|Haemonchus contortus egg|
(Rudolphi, 1803) Cobb, 1898
Haemonchus contortus, also known as red stomach worm, wire worm or barber's pole worm, is very common parasite and one of the most pathogenic nematodes of ruminants. Adult worms are attached to abomasal mucosa and feed on the blood. This parasite is responsible for anemia, bottle jaw, and death of infected sheep and goats, mainly during summer months in warm, humid climates.
Females may lay over 10,000 eggs a day, which are secreted from the host animal via the feces. After hatching from their eggs, H. contortus larvae molt several times, resulting in an L3 form that is infectious for the animals. They can take up these larvae when eating grass leaves. The L4 larvae, formed after another molt, suck blood in the abomasum of the animal, potentially giving rise to anaemia and oedema, which eventually can lead to death.
The infection, called haemonchosis, causes large economic losses for farmers around the world, especially for those living in the warmer climates. Antihelminthics are used to combat these, and other, worm infections for a long time, but resistance of the parasites against these chemicals is growing.
The oocyte is yellowish in color. The egg is approximately 70–85 μm long by 44 μm wide, and the early stages of cleavage contain between 16 and 32 cells. The adult female is 18–30 mm long and is easily recognized by its trademark "barber pole" coloration. The red and white appearance is because H. contortus is a blood feeder, and the white ovaries that coil around the intestines are filled with blood. The male adult worm is much smaller at 10–20 mm long, and displays the distinct feature of a well-developed copulatory bursa, containing an asymmetrical dorsal lobe and a Y-shaped dorsal ray.
The adult female worm can release between 5,000 and 10,000 eggs, which will be passed out in the feces. Eggs then develop in moist conditions in the feces and continue to develop into the L1 (rhabditiform), and L2 juvenile stages by feeding on bacteria in the dung. The L1 stage usually occurs within four to six days under the optimal conditions of 24–29 °C. The L2 rhabditform sheds its cuticle and then develops into the L3 filiariform infective larvae. The L3 form has a protective cuticle, but under dry, hot conditions will not survive long. The L3s then crawl up the blades of wet grass and wait to be ingested by a grazing animal. Sheep, goats and other ruminants become infected when they graze and eat grasses containing the L3 infecting larvae. The infecting larvae pass through the first three stomachs to reach the abomasum. There, the L3s shed their cuticles and burrow into the internal layer of the abomasum, where they develop into L4s, usually within 48 hours, or preadult larvae. The L4 larvae then molt and develop into the L5 adult form. The male and female adults mate and live in the abomasum, where they feed on blood.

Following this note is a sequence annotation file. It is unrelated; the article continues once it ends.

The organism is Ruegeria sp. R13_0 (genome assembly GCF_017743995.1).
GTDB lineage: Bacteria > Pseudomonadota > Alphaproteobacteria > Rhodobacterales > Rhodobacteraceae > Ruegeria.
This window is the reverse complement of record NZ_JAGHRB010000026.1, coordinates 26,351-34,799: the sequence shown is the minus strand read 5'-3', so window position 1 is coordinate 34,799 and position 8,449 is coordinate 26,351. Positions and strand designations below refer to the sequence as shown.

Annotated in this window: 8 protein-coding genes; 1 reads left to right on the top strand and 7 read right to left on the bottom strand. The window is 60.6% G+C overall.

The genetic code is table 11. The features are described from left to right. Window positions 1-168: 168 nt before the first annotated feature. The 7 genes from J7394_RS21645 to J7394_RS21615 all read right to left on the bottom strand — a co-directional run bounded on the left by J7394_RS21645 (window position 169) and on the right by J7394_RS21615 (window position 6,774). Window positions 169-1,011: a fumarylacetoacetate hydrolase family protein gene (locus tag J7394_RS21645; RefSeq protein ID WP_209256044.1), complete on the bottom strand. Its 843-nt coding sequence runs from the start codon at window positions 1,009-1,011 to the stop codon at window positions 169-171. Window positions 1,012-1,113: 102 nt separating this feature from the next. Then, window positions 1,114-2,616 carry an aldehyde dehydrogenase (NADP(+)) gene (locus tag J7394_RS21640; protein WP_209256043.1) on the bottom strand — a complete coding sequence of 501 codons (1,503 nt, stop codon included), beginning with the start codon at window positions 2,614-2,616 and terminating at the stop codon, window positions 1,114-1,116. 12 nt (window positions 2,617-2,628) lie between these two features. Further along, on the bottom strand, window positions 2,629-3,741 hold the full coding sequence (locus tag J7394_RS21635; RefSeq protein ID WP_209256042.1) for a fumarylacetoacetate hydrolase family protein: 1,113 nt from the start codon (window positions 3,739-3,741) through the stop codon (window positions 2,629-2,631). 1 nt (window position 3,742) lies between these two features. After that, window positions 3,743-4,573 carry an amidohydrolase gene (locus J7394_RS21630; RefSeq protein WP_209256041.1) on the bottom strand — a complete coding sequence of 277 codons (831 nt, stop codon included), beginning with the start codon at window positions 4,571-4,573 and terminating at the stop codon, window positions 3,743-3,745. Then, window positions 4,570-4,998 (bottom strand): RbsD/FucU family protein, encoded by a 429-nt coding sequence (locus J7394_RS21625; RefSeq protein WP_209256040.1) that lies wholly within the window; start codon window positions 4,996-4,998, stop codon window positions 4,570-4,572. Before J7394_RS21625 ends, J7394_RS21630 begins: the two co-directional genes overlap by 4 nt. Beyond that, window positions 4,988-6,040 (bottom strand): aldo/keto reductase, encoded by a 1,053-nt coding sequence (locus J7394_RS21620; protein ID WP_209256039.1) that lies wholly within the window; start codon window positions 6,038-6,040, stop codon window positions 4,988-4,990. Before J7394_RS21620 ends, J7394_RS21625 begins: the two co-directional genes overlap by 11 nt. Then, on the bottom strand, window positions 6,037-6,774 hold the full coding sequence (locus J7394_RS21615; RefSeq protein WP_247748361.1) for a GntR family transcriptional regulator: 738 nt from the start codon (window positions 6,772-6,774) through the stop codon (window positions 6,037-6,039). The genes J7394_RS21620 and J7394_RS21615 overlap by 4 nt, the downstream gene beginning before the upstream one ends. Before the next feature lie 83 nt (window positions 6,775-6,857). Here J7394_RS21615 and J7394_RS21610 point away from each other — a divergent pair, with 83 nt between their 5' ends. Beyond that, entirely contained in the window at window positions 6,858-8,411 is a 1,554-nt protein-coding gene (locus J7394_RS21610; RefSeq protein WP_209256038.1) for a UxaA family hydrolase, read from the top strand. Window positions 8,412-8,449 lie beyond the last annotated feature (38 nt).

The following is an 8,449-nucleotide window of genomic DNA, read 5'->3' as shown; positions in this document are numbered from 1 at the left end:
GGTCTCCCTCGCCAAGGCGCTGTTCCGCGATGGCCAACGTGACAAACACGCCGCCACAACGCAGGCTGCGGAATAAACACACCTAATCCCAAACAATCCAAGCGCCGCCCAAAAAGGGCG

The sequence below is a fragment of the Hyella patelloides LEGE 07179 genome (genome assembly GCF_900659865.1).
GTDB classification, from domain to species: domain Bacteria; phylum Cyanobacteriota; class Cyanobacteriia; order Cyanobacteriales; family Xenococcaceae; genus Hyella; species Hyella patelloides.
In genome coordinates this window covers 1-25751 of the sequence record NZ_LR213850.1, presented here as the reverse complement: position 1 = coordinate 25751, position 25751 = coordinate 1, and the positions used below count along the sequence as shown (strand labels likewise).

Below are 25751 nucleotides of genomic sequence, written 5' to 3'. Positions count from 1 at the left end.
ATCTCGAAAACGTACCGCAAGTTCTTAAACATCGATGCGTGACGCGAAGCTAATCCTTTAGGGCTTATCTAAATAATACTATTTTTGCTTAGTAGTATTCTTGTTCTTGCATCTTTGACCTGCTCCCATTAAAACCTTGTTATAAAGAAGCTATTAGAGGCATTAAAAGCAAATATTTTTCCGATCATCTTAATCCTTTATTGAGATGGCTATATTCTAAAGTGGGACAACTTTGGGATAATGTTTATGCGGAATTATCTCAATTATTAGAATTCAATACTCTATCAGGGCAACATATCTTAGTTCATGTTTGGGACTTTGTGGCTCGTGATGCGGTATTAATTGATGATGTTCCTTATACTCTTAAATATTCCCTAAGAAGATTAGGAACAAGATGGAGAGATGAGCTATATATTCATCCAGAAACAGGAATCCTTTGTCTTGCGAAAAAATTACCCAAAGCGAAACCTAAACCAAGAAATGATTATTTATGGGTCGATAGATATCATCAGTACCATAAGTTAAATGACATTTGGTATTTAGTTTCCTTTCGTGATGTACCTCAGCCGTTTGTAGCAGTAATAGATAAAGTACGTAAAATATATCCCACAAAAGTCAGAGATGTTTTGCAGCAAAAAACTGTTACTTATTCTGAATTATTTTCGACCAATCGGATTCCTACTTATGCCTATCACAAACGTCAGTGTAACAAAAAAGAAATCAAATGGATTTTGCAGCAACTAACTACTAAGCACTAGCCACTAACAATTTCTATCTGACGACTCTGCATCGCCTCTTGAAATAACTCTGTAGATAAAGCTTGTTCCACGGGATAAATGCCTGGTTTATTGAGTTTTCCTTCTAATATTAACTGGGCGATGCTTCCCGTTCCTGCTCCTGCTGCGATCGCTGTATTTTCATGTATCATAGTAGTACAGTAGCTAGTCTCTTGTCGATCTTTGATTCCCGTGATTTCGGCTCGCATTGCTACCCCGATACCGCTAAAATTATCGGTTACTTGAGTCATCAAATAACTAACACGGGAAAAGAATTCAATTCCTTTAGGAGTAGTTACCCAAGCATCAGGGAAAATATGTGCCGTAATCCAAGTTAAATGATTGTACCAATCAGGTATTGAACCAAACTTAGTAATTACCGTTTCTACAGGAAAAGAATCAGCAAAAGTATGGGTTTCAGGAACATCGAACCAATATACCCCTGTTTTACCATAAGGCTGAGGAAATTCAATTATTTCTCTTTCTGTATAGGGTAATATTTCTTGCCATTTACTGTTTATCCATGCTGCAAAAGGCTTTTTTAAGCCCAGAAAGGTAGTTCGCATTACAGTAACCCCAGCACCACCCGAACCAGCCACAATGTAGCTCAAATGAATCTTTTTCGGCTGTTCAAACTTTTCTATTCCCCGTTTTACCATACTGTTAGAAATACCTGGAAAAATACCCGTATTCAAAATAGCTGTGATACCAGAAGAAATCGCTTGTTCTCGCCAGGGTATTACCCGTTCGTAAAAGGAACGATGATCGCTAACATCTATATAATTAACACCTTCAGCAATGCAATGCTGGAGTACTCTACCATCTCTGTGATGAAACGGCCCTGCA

A common type of clover may be a preventative or palliative for the disease. Joan Burke, a scientist at the ARS Dale Bumpers Small Farms Research Center in Booneville, Arkansas claimed they have patented formulations of food containing Sericea lespedeza, commonly referred to as Chinese bush clover, which will ameliorate the effects of the worms on sheep. Some particular breeds of sheep, such as the Gulf Coast Native from the Southern United States, have been shown to have developed special resistance to H. contortus. Targeted selective treatment methods such as the FAMACHA method can also be valuable in reducing the number of dosing intervals, selecting for more wireworm resistant sheep and increasing the percentage of parasites on pasture that is still susceptible to anthelmintics.
The nematodes piercing the abomasum cause a number of significant complications in the infected ruminants that can lead to death. They can display severe dehydration, diarrhea, unthrifty appearance, lethargy, depressed low-energy behavior, rough hair coats and uncoordinated movements. Furthermore, significantly reduced growth and poor reproductive performance has been observed. The accumulation of fluid in the abdomen, gut wall, thoracic cavity and submandibular tissue – a phenomenon commonly called "bottle jaw”, also is a common association with this infection. Severe blood loss, white mucous membranes, and anemia or low packed cell volumes are common complications of the infection.
- Burke, Joan, Research Animal Scientist. Management of Barber pole Worm in Sheep and Goats in the Southern U.S. USDA, ARS, Dale Bumpers Small Farms Research Center, Booneville, AR.>
- Barber's pole worm (Haemonchus contortus) at Australian Wool Limited.
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- Barber's Pole Cut Down to Size by Clover (12 June 2010) Gisborne Herald.
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